Chance of Returning: 99%
Prediction: Seahawks use second-round tender on Hollister.
Analysis: Entering his third season battling to become Seattle’s No. 3 receiver behind Tyler Lockett and Jaron Brown, Moore wasn’t able to build off a promising 2018 campaign as the team anticipated. He opened the year with a broken humurus bone that cost him the first two regular season games and thanks to the emergence of DK Metcalf, his numbers across the board declined in 2019. He finished with nine less receptions, over 140 less receiving yards, and three less receiving touchdowns than the year prior. However, Moore is still just 25 years old and the Seahawks have a noticeable void behind Lockett and Metcalf. Simply letting him walk doesn’t seem ideal, which makes it likely an original round tender will be placed on him. It’s not out of the question another team will be willing to give up a seventh-round pick for his services and sign him to an offer sheet, but most likely, a tender would mean he’s coming back to Seattle for a fourth season.
Chance of Returning: 75%
Prediction: Seahawks use original round tender on Moore.
Analysis: Despite being undersized at the position, Hunt is a technician who brings toughness and excellent effort to the field every snap. Quality defensive tackles exposed him at times during his nine starts in place of Justin Britt, but it’s also worth noting that he played the last month with a stress fracture in his ankle. Many players would have packed it in under such circumstances, but Hunt wasn’t going to let his team down and battled through the injury all the way until Seattle’s season ended earlier this month.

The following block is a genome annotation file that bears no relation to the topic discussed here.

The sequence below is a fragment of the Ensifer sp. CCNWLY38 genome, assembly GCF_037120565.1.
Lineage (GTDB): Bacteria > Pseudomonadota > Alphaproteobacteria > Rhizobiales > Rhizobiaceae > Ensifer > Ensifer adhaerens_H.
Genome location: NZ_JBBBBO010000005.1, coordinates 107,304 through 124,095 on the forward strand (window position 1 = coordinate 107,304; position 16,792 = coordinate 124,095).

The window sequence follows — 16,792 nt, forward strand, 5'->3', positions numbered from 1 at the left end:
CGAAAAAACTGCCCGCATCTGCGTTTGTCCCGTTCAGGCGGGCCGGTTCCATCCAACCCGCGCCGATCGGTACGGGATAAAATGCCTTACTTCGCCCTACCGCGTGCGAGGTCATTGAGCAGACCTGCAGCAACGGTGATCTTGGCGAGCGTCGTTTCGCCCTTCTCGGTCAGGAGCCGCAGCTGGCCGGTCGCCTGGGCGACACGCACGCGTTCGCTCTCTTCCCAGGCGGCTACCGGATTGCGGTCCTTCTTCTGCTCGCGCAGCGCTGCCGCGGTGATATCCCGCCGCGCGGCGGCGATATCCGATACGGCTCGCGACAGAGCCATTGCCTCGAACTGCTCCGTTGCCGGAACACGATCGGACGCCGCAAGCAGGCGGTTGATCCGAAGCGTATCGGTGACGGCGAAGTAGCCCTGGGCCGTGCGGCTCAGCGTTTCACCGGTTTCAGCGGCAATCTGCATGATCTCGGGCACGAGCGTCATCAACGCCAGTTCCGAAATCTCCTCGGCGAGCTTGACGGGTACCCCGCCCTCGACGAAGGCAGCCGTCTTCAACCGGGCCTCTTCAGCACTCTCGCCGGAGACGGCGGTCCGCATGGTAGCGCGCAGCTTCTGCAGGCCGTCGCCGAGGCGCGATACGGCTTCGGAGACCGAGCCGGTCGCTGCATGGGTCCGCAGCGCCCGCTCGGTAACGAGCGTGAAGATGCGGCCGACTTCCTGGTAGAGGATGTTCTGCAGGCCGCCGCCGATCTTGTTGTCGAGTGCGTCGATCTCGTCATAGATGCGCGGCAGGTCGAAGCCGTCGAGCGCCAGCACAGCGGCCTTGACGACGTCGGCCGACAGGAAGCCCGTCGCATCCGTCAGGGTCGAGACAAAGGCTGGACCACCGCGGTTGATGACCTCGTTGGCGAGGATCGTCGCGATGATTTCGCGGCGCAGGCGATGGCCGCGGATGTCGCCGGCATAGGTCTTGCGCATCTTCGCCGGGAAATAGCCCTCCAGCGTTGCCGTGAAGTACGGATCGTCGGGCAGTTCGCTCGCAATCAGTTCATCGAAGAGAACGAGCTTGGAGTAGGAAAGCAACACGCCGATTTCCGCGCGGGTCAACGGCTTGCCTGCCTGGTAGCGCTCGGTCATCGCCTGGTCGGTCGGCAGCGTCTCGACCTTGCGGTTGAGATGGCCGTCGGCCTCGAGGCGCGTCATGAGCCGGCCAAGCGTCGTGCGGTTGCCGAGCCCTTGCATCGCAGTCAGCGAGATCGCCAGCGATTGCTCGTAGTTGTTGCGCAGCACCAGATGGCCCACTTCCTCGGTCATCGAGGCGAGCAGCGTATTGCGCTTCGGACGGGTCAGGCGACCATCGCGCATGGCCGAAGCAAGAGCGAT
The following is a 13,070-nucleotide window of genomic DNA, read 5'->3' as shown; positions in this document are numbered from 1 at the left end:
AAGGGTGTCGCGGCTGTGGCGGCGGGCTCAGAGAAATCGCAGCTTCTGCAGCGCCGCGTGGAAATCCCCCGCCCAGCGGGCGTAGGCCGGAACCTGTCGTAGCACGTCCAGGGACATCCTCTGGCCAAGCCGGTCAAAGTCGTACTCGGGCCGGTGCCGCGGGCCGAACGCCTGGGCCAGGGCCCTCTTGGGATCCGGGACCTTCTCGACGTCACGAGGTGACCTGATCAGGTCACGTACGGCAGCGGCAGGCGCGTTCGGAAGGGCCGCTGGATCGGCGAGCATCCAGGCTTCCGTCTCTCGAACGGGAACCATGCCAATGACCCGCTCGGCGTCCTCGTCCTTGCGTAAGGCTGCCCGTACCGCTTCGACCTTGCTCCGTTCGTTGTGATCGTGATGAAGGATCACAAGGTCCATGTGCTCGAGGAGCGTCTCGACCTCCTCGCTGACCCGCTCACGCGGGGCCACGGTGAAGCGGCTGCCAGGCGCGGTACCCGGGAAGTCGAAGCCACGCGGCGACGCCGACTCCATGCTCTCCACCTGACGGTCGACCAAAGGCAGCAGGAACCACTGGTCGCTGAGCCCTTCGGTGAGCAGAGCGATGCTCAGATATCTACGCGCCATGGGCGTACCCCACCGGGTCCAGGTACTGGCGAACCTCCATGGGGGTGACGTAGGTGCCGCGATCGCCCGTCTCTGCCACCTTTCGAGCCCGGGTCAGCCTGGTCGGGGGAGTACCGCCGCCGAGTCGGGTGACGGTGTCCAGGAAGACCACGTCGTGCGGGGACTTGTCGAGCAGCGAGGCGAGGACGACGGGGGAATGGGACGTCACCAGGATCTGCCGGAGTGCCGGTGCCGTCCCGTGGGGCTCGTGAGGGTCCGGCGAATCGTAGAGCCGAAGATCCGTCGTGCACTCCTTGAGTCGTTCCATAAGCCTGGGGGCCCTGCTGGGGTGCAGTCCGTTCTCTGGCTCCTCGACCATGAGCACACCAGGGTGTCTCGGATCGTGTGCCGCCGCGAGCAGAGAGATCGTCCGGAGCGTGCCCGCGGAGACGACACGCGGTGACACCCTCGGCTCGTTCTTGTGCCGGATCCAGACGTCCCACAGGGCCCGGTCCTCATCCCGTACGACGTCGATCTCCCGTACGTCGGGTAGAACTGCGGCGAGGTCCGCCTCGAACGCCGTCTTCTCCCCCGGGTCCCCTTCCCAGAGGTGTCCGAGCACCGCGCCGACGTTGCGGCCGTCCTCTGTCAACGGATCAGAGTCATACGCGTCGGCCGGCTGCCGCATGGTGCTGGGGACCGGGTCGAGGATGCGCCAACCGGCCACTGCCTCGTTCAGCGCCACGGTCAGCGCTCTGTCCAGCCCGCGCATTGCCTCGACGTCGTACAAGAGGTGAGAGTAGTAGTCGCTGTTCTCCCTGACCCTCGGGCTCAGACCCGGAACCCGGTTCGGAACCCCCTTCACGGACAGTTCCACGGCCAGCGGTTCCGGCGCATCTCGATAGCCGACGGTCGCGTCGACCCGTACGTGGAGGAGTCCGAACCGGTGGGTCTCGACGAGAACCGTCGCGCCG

Evaluating his first extensive action at the NFL level, he’s not likely to be a long-term starting option, but the Seahawks can’t afford to lose him with Britt coming back from a torn ACL and Ethan Pocic struggling to stay healthy. He’s a strong candidate for the original round tender, as a sixth-round pick should be enough to deter another team from signing him to an offer sheet.
Chance of Returning: 90%
Prediction: Seahawks use original round tender on Hunt.
Analysis: After being a fringe player on Seattle’s roster during the previous two seasons, Jackson played in a career-high 15 games as a rotational reserve in 2019. With rookie L.J. Collier struggling to earn playing time and Ziggy Ansah in and out of the lineup, the fourth-year veteran filled the void, producing 20 tackles, 2.0 sacks, and two passes defensed. Those aren’t gaudy numbers by any means, but the former Texas Tech standout has developed into a reliable backup who can play multiple spots along the defensive line. With that being said, the Seahawks are banking on Collier making a major leap forward in 2020 and unlike the other three players on this list, it’s tough to make an argument for using a tender on Jackson. If Seattle wants him back, they should be able to re-sign him to a new deal as an unrestricted free agent at a lower price than the original tender.
Chance of Returning: 50%
Prediction: Jackson isn’t tendered and becomes unrestricted free agent.